Small streams entering the lake can create an area of decreased water temperature and increased oxygen levels. This will attract indigenous forage fish and as a result, draw feeding muskies into the shallows.
Alum Creek produced a total of 314 muskies in 2006. No 50-inch fish were reported. However, 13 Huskie Muskie Club fish were caught.
Currently, there are no horsepower restrictions posted for Alum Creek Lake. For more information, contact the ODOW's District One headquarters at (614) 644-3925.
For tourism information and accommodations, try the Alum Creek State Park office at (740) 548-4631.
For Ohio muskie anglers near Youngstown, Lake Milton is a good option. It provides healthy numbers of fish, and trophy-sized muskellunge are not uncommon, either.
In 2006, Milton placed third for the total number of muskies caught, with 239 reported catches. Ten of those were Huskie Muskies.
Lake Milton lies in Mahoning County and can be accessed off state Route 534 some 15 miles west of Youngstown. The lake has no horsepower restrictions.
According to Lewis, this 1,684-acre lake is not regularly stocked. It receives muskies only if fingerlings are left over after the scheduled stockings. But Lake Milton does have a natural population of muskies and is fast gaining a reputation as a great muskie fishery.
One of Lake Milton's greatest features is the relatively low angling pressure it receives. A muskie angler might go all day without seeing a fellow trophy hunter.
Milton has several cold streams feeding into it. Fishermen targeting the water near and into these tributaries could enjoy some great success.
Trolling near the dam on the north end of the lake has proved to be productive as well. The fish typically suspend in this area.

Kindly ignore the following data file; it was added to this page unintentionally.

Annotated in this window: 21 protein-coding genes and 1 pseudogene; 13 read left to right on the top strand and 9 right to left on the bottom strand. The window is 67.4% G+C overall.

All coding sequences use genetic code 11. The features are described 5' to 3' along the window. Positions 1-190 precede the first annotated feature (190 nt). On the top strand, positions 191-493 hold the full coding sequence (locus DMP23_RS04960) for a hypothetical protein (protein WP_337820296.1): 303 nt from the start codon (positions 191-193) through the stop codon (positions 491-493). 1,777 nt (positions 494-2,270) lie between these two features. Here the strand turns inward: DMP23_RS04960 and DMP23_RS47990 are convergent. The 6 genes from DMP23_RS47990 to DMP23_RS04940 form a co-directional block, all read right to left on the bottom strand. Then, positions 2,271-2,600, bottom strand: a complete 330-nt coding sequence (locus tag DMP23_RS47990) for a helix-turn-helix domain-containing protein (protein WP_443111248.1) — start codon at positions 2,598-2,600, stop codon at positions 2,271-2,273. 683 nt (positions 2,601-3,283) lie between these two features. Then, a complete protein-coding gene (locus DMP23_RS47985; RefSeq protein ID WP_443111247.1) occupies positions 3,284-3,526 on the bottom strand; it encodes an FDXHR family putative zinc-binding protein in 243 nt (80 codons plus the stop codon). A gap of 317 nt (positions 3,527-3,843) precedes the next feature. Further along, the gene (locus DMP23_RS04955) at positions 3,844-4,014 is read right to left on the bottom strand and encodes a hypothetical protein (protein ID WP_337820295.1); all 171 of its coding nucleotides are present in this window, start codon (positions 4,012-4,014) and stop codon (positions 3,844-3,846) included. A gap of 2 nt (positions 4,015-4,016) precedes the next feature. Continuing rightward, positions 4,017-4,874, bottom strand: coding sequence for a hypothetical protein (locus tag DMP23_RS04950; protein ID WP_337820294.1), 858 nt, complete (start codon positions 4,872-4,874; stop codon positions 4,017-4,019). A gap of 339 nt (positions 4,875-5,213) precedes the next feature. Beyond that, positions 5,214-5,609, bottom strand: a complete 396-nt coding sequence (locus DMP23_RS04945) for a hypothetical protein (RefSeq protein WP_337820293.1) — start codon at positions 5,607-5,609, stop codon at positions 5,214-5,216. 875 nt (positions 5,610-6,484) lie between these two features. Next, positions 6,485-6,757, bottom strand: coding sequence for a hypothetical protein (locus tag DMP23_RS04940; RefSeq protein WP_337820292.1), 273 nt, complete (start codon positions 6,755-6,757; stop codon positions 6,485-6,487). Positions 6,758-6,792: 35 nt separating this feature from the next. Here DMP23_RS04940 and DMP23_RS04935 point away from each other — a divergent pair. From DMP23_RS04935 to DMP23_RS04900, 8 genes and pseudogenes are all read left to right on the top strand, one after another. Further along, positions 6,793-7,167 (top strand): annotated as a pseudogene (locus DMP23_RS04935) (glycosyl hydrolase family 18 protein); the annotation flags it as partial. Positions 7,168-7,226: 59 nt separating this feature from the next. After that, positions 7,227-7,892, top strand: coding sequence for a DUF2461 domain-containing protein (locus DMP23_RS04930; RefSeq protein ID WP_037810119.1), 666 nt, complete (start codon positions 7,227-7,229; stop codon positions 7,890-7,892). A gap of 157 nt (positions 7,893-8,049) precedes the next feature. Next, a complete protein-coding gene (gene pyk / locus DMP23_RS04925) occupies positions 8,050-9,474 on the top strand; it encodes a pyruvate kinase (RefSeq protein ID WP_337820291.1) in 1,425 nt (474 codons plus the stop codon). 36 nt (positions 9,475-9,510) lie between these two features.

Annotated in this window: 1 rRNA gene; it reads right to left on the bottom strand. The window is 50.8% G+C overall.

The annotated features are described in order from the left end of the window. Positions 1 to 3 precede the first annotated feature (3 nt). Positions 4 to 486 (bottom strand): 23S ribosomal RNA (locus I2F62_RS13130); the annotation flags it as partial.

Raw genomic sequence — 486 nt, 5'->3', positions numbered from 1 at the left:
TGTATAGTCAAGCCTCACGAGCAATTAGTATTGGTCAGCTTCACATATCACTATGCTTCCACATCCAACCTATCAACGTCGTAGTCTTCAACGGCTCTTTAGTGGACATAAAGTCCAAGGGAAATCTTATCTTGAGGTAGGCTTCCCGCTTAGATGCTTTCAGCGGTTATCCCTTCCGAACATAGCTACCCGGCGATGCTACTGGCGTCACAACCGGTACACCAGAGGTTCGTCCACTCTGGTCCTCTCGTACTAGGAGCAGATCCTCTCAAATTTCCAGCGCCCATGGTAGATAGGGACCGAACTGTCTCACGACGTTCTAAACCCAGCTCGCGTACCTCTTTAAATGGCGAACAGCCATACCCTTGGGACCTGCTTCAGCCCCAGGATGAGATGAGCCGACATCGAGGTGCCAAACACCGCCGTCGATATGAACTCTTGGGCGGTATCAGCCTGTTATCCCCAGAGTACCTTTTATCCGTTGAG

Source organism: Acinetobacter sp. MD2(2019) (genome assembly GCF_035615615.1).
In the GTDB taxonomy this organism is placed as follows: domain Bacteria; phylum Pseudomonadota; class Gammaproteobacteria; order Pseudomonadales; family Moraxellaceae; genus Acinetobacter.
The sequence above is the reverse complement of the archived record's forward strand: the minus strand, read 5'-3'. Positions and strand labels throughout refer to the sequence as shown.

To obtain more information on Lake Milton and its muskie fishery, contact the ODOW's District Three office at (330) 644-2293.
Located off U.S. Route 22 in Belmont County, Piedmont Lake is home to some of the largest muskies ever caught in Ohio. From this muskie magnet in 1972 came the state-record fish -- a 50 1/2-i
nch 55-pound, 3-ounce monster.
In 2006, anglers pulled 199 muskies from the lake, five of them Huskie Muskie Club fish. Moreover, Piedmont produced two fish over 50 inches last year.
Successful anglers troll around the dam and deep-water bays. At this time of year, the muskies will be suspended. Anglers can easily determine their depth by locating schools of baitfish on a fish finder.
The baitfish will typically be shad, sometimes white bass. On the finder, a large dark marking in the mix of baitfish is probably a muskie.
Piedmont Lake covers approximately 2,273 acres of fishable water and 37 miles of shoreline. There is a 10-horsepower limit at Piedmont, which lies one mile northeast of Smyrna, directly off U.S. Route 22. Launch sites along Route 22 are marked with signs.
For more information on fishing Piedmont Lake or to request a lake map, call the ODOW's Wildlife District Four office at (740) 594-2211.
CLEAR FORK RESERVOIR
Clear Fork Reservoir, located in Richland and Morrow counties makes the Top Five list yet again this year. Clear Fork is where the ODOW gets their brood stock. According to biologists, the number of brood fish in Clear Fork had been showing a noticeable drop in recent years and still is.
In 2005, the ODOW began using leftover fingerlings to double-stock the lake to increase those numbers. The double-stocking procedure continued through 2006.
Muskie anglers may find success on the lake by targeting the area around the confluence of Clear Fork Creek. North Bay is always a great spot for muskies, too.
Clear Fork has no horsepower restrictions. However, the ODOW has implemented an 8 miles per hour restriction that is strictly enforced.
Clear Fork Reservoir may be reached by taking state Route 97 northwest of Lexington. For more information on the reservoir or to request a lake map, contact the ODOW's Wildlife District Two office at (419) 424-5000.